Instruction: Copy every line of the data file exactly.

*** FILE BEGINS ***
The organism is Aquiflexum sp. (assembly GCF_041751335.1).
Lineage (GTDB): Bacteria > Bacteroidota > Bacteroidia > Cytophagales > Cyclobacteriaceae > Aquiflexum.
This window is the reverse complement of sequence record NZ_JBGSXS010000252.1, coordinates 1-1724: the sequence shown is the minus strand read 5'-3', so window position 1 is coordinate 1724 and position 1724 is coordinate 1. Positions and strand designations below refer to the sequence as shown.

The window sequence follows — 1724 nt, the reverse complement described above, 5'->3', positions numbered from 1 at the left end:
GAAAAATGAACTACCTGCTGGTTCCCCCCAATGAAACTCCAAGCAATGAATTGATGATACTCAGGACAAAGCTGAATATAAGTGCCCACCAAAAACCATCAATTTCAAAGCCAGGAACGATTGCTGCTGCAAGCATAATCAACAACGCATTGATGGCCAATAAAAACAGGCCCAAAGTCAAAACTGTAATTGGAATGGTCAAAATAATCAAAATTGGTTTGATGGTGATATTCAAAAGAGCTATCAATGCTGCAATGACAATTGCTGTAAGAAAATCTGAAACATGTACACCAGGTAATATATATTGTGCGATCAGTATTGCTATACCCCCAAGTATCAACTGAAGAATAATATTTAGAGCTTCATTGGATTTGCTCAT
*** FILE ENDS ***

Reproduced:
The organism is Aquiflexum sp. (assembly GCF_041751335.1).
Lineage (GTDB): Bacteria > Bacteroidota > Bacteroidia > Cytophagales > Cyclobacteriaceae > Aquiflexum.
This window is the reverse complement of sequence record NZ_JBGSXS010000252.1, coordinates 1-1724: the sequence shown is the minus strand read 5'-3', so window position 1 is coordinate 1724 and position 1724 is coordinate 1. Positions and strand designations below refer to the sequence as shown.

The window sequence follows — 1724 nt, the reverse complement described above, 5'->3', positions numbered from 1 at the left end:
GAAAAATGAACTACCTGCTGGTTCCCCCCAATGAAACTCCAAGCAATGAATTGATGATACTCAGGACAAAGCTGAATATAAGTGCCCACCAAAAACCATCAATTTCAAAGCCAGGAACGATTGCTGCTGCAAGCATAATCAACAACGCATTGATGGCCAATAAAAACAGGCCCAAAGTCAAAACTGTAATTGGAATGGTCAAAATAATCAAAATTGGTTTGATGGTGATATTCAAAAGAGCTATCAATGCTGCAATGACAATTGCTGTAAGAAAATCTGAAACATGTACACCAGGTAATATATATTGTGCGATCAGTATTGCTATACCCCCAAGTATCAACTGAAGAATAATATTTAGAGCTTCATTGGATTTGCTCAT